How’d it effect me? I have a greater appreciation for what pregnant women go through. I still to this day give women in my life advice about issues. Men have it easy with their reproductive system and women, not so much…super complicated where many things can go wrong. If you joke about C section scars then you’ve never seen what happens during one! Or what a woman really goes through during childbirth. If a woman says she did a natural birth I usually want to hug her!
Very personally for me? It ruined casual sex for me. I have to truly be emotionally and physically attracted to a girl before I can sleep with her. There has to be some sort of connection between us or it just won’t happen. I’m sure there’s more but that’s what comes to mind. I didn’t really read other comments do hopefully mine are close to what others are saying.
“Old Ladies with Waterworks” would be a good band name:
Family physician here (not full on Ob/Gyn) – have done lots of both in training and post-training (rural pactice). It’s rewarding stuff as you get to deal with all of life – delivering babies to old ladies with waterworks troubles and prolapses, and you feel like you can help/contribute. Can’t say it has changed my view of women, as the way they respond/behave when you are dealing with issues re their “ladyparts” is not a lot different to how they respond to other health issues (if you treat them with courtesy and respect). Don’t know if I could just do ObGyn alone though …
Finally, PLEASE tell me this is a troll, because if not this is terrifying. I have a feeling we’re going to see a Law & Order: SVU episode based on this guy someday:
Finally, a post I can contribute too! Obvious throwaway for ethical reasons. I knew I wanted to be an OB/GYN in high school. I worked hard, completed my BA in biology, did well on my MCAT, and was accepted into med school. I’ve since attained my PHD, and have actually just completed my 3 year fellowship after I finished my OB/GYN residency.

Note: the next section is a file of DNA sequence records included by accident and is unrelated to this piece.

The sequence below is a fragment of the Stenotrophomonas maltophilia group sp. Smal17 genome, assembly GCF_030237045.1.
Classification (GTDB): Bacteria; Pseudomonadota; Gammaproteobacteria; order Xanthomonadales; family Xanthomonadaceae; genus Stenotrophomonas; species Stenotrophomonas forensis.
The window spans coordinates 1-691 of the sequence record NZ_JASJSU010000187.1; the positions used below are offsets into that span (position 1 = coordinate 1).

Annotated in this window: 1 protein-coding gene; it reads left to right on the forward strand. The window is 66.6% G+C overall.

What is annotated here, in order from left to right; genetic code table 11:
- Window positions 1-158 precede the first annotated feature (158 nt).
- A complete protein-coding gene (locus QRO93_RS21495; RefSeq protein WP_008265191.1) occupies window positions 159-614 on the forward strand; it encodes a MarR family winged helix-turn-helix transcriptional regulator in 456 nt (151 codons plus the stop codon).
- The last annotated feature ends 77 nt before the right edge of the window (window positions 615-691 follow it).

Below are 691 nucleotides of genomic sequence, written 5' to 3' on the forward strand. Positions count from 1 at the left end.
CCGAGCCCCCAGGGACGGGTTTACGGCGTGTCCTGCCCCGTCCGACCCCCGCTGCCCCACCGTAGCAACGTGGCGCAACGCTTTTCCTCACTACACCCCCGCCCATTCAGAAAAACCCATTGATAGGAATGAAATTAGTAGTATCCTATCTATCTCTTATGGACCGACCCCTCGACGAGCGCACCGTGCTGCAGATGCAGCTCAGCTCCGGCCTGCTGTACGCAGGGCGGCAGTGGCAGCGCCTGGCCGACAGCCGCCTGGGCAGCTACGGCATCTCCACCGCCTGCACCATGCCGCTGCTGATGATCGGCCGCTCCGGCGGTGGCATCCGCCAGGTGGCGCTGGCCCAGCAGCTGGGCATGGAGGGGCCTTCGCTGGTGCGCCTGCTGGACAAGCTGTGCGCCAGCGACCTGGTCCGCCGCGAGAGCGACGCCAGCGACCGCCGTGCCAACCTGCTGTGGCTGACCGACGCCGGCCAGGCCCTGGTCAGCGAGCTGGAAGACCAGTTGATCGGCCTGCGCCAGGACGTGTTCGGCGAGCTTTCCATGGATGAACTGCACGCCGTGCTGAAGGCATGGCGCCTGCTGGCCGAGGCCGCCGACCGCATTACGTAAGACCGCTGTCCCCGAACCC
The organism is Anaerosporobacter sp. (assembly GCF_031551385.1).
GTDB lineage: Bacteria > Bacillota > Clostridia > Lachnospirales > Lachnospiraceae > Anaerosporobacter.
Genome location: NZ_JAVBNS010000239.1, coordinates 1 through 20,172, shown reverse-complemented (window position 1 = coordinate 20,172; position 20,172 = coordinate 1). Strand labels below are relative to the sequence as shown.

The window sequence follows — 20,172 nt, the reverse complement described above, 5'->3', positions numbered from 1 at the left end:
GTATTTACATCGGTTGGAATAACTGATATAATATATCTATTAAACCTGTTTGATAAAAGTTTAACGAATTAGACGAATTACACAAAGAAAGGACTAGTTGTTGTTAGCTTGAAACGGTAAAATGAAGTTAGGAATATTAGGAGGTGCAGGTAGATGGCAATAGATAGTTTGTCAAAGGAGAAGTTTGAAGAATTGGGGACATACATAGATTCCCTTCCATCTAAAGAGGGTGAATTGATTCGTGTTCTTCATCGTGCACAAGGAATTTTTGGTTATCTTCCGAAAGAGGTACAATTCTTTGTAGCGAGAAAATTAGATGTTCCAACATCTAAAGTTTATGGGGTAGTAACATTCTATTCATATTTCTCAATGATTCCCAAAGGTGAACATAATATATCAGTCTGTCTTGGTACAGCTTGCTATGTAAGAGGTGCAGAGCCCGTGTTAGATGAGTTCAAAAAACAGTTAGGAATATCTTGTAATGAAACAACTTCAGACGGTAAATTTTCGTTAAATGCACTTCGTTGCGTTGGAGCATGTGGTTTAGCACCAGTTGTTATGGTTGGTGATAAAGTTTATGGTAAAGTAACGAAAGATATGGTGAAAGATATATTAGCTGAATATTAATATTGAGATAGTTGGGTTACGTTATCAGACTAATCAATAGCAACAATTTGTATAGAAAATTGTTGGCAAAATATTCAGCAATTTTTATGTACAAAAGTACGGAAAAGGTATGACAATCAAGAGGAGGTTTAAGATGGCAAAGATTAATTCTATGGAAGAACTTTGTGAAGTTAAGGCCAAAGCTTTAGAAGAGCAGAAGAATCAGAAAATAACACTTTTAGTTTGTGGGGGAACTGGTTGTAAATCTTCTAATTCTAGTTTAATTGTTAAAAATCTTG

Now for the reason of the throwaway account! The reason I decided to pursue a career as an OB/GYN is complicated, but started out as an obvious answer to my needs. I simply loved the female sex organs, and was initially obsessed with sex. I wanted to know more, so I chose to study it more. My reasons for nowadays have changed slightly, but in heart they remain the same. Having spent years studying medicine, I’ve also realized I prefer to be apart of something that offers life and happiness, than be apart of something that can involve constant death. My obsession with the female genitalia is still very strong, and to be honest, I get fantastic pleasure from my patients. I know my career would be ruined if this got out, so I’ve taken the means to protect myself by posting this. I’ve had this held up inside me for so long, and I’m a bit drunk at the moment to be honest, but I just had to tell someone.. I know I’ll be judged for this, but please understand my main goal is to provide comfort to women in need of my services. The fact that I get off for doing my work is never present or apparent in my day to day activities.
So there you go. I hope this has been a enlightening experience, and that we’ve all learned something today: Male gynecologists for the most part, seem like pretty good dudes.